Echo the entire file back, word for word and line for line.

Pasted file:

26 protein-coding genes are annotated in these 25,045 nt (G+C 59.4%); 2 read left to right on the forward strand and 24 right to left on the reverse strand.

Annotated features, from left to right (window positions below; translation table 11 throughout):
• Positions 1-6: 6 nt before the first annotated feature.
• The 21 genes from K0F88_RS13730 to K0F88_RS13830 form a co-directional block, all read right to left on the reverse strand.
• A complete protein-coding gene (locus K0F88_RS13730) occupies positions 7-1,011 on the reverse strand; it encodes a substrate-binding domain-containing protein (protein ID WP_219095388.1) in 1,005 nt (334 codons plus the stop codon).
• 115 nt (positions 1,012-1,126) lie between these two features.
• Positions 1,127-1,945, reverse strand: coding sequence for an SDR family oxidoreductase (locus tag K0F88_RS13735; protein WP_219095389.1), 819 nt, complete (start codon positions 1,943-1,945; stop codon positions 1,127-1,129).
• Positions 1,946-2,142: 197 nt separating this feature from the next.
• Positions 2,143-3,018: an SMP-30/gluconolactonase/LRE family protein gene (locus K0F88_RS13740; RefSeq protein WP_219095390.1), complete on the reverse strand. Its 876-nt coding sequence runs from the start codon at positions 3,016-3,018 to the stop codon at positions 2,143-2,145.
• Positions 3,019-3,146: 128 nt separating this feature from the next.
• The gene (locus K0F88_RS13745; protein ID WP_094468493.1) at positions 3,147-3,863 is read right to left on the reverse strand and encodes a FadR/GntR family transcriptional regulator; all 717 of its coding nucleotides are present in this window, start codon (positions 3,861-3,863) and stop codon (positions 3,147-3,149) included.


26 protein-coding genes are annotated in these 25,045 nt (G+C 59.4%); 2 read left to right on the forward strand and 24 right to left on the reverse strand.

Annotated features, from left to right (window positions below; translation table 11 throughout):
• Positions 1-6: 6 nt before the first annotated feature.
• The 21 genes from K0F88_RS13730 to K0F88_RS13830 form a co-directional block, all read right to left on the reverse strand.
• A complete protein-coding gene (locus K0F88_RS13730) occupies positions 7-1,011 on the reverse strand; it encodes a substrate-binding domain-containing protein (protein ID WP_219095388.1) in 1,005 nt (334 codons plus the stop codon).
• 115 nt (positions 1,012-1,126) lie between these two features.
• Positions 1,127-1,945, reverse strand: coding sequence for an SDR family oxidoreductase (locus tag K0F88_RS13735; protein WP_219095389.1), 819 nt, complete (start codon positions 1,943-1,945; stop codon positions 1,127-1,129).
• Positions 1,946-2,142: 197 nt separating this feature from the next.
• Positions 2,143-3,018: an SMP-30/gluconolactonase/LRE family protein gene (locus K0F88_RS13740; RefSeq protein WP_219095390.1), complete on the reverse strand. Its 876-nt coding sequence runs from the start codon at positions 3,016-3,018 to the stop codon at positions 2,143-2,145.
• Positions 3,019-3,146: 128 nt separating this feature from the next.
• The gene (locus K0F88_RS13745; protein ID WP_094468493.1) at positions 3,147-3,863 is read right to left on the reverse strand and encodes a FadR/GntR family transcriptional regulator; all 717 of its coding nucleotides are present in this window, start codon (positions 3,861-3,863) and stop codon (positions 3,147-3,149) included.